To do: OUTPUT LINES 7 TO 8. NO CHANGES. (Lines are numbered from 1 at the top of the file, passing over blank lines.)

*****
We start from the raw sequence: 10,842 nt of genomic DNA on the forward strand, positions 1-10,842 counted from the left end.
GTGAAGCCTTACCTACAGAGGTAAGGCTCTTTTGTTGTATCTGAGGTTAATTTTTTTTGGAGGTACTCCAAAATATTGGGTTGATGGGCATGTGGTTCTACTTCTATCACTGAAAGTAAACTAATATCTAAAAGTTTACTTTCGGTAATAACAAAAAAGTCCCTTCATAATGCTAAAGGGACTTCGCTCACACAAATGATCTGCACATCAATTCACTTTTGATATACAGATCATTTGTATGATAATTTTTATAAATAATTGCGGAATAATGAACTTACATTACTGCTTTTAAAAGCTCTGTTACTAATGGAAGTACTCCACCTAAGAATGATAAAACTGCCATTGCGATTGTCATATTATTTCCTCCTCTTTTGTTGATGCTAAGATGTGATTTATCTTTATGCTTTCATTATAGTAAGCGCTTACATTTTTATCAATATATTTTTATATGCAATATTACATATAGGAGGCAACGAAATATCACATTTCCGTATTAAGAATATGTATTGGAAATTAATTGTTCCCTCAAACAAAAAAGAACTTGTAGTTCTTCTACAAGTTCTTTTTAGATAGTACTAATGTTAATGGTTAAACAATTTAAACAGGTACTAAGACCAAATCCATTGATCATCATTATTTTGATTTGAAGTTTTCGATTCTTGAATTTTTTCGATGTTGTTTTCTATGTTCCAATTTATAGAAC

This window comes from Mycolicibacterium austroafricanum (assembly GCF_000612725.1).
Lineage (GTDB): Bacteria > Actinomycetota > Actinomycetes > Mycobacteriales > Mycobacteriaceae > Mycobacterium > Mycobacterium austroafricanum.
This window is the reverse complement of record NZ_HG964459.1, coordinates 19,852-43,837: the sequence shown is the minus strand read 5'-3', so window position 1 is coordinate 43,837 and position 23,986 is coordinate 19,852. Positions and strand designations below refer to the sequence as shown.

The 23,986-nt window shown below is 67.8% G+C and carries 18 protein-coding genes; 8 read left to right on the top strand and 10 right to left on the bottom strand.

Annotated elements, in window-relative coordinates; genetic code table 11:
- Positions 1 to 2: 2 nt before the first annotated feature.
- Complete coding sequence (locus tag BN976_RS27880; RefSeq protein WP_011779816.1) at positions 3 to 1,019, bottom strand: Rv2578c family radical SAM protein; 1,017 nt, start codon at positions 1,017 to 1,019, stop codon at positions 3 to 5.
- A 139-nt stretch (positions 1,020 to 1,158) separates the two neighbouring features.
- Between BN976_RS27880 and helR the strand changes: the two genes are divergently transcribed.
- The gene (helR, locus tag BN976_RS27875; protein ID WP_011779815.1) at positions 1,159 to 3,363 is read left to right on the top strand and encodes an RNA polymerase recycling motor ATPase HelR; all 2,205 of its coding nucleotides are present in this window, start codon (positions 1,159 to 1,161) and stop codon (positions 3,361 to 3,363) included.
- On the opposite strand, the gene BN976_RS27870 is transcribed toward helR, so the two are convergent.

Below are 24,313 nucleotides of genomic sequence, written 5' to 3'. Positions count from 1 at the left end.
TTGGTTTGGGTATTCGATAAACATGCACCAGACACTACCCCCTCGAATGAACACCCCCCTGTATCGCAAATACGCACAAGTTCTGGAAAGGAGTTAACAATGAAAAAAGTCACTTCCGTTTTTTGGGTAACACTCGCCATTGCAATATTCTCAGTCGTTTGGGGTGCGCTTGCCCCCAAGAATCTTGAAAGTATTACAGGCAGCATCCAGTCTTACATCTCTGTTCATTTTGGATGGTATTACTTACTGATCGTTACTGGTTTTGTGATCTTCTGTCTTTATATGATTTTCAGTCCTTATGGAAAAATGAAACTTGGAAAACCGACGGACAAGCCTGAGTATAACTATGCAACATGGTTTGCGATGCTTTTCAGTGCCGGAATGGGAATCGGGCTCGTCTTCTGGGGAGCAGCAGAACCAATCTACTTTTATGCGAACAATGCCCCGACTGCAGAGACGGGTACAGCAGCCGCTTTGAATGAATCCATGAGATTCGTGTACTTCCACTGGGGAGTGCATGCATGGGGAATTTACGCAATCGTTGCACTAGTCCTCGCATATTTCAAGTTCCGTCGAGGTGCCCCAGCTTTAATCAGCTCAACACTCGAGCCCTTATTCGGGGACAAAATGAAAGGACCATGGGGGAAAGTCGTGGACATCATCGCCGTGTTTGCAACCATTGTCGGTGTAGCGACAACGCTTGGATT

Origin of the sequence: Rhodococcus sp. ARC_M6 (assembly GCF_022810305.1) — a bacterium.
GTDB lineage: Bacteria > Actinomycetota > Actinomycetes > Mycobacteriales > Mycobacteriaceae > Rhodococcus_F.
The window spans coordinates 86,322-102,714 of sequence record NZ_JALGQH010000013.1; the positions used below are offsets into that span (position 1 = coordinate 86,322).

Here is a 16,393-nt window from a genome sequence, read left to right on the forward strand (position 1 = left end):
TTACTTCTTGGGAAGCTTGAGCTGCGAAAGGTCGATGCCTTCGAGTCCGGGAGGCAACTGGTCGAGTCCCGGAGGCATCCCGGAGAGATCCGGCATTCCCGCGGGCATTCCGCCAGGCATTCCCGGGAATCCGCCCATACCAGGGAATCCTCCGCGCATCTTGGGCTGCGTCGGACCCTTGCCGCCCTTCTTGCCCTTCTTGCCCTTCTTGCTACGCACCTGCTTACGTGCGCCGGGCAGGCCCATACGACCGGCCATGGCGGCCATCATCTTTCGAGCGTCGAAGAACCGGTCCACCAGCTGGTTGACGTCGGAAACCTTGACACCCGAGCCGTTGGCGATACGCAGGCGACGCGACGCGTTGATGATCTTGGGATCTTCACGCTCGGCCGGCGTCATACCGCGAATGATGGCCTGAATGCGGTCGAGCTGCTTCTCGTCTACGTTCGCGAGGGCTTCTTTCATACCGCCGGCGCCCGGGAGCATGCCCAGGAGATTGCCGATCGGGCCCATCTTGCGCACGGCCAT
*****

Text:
Annotated elements, in window-relative coordinates; genetic code table 11:
- Positions 1 to 2: 2 nt before the first annotated feature.